Apr 22, 2008
Tip and Trick Editorial

Fix Third-Party Input Language Method Editor (IME) Issues in IE and Windows Vista by Disabling UIPI

Input method is a tool that indispensable when using computer and operating system, no matter which language is the OS. Even English language system depends on US keyboard to input text by keystrokes. As with Windows XP, Windows Vista comes with limited set of input method editors (IMEs) to allow users of Western keyboard to enter characters and symbols not found on keyboard, especially Chinese, Japanese, Korean and Indic characters.

However,the default IMEs in Windows Vista doesn’t fill the need of most users. A lot of CJKV (Chinese, Japanese, Korean and Vietnamese) East Asian language users depends on third-party IMEs such as Wubi (Wubizixing) input method, Thunisoft Pinyin input method and JJOL Pinyin input method. However, sometimes, these third-party IMEs cannot be used normally or do not working as expected in Windows Vista, especially when used to type in Internet Explorer (IE7) web browser.

The issue with input method in Windows Vista on IE is caused by IE Protected Mode, as when type in normal IE not in Protect Mode doesn’t trigger any problem to the input method. IE Protected Mode relies on UAC (User Account Control), UIPI (User Interface Privilege Isolation) and MIC (Mandatory Integrity Control), thus it’s safely assume that it’s security features of either UAC, UIPI or MIC that cause third party, especially older language input method to have problems.

When IE’s add-ons need to send Windows message or notification to an external process, it will be stopped. This security precaution is feature of UIPI, which intends to combat code injection exploits. UIPI leverages on Mandatory Integrity Control (MIC) to prevent processes with a lower “integrity level” (IL), such IE7 running in Protected Mode, from sending messages to higher IL processes (except for a very specific set of UI messages).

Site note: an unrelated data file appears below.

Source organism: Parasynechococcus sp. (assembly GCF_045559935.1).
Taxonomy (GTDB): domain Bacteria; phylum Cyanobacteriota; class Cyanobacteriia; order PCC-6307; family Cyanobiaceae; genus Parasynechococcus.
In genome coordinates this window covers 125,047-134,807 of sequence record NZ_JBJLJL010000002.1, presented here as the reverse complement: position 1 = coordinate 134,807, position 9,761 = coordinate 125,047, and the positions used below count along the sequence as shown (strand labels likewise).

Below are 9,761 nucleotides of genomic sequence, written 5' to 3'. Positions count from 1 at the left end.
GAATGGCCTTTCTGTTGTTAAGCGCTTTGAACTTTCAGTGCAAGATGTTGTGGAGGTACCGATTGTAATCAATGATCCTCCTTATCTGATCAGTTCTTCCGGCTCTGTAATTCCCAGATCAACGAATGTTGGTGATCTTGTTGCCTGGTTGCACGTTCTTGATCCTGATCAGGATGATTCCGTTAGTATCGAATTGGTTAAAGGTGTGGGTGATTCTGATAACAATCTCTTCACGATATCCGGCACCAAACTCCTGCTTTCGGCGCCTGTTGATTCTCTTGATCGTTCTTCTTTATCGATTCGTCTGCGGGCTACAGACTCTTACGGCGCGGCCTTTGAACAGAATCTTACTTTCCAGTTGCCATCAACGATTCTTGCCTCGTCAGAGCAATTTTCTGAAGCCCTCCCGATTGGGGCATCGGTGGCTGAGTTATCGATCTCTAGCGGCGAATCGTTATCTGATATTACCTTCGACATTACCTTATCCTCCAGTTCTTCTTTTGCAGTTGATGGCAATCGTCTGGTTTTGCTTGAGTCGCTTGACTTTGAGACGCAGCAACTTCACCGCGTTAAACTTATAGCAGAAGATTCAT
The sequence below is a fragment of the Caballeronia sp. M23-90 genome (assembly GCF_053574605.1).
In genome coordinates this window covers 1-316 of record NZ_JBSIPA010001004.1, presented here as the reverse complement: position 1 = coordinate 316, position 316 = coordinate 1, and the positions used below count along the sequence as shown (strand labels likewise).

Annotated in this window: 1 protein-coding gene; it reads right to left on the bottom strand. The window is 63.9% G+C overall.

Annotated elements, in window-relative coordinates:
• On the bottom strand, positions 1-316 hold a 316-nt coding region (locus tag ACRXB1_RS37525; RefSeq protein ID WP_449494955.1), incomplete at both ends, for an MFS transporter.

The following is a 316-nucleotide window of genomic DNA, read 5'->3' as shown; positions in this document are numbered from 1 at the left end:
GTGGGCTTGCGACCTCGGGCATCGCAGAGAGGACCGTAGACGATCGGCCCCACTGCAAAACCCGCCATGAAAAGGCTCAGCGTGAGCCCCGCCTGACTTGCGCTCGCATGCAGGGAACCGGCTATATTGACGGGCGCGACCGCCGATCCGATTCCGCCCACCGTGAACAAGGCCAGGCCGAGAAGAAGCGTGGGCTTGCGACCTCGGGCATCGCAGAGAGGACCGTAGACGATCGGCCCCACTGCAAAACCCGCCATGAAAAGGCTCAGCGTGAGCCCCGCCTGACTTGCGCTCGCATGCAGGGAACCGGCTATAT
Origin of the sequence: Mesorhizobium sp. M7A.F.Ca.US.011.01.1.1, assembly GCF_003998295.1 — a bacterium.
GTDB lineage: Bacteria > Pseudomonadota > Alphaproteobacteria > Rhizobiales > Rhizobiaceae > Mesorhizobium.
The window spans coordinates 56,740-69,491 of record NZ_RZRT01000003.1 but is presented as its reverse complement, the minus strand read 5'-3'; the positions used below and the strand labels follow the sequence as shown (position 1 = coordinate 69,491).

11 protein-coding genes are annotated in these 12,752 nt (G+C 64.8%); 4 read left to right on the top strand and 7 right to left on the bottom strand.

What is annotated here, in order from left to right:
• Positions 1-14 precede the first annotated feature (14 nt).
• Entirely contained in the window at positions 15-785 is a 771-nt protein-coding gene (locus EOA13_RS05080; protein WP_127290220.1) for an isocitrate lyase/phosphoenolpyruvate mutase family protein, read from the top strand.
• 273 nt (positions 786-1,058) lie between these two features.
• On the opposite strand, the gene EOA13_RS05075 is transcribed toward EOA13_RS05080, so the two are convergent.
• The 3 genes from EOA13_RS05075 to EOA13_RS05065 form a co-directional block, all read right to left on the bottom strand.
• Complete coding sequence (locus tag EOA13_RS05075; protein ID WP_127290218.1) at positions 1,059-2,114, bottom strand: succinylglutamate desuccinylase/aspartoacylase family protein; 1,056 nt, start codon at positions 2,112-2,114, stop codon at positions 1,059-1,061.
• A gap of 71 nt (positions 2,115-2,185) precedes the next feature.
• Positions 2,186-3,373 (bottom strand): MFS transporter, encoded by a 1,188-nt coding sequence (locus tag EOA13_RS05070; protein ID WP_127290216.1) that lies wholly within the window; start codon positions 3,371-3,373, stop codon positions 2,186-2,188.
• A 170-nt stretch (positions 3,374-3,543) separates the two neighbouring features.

Thus the resolution to input method that has problem and issue with IE browser in Windows Vista is to modify the IME so that the external process can accept certain specified Windows message, or make sure of RPC and other security mechanism to facilitate communication between Internet Explorer process and process on higher “integrity level”.

But to end-users, such modification to IME is not possible. Thus, the only working workaround and solution is to turn off or disable UIPI to ensure the compatibility of the input method within the Windows Vista system. One major disadvantage of this workaround is that disable UIPI will drastically reduce security protection on system, and take a major slice of functions from IE Protected Mode. Although system will show that IE Protected Mode is still working, however its protective shield has been greatly weaken with UIPI turned off.

To disable or turn off UIPI (User Interface Privilege Isolation), run Registry Editor and navigate to the following registry key:


Then, right click on the right pane to add a new “DWORD (32-bit) Value”, and set its value data to “0”.

Disable UIPI

After setting the new registry value, restart the computer. And the issue of not compliant third party input methods on IE and Windows Vista will probably be solved.

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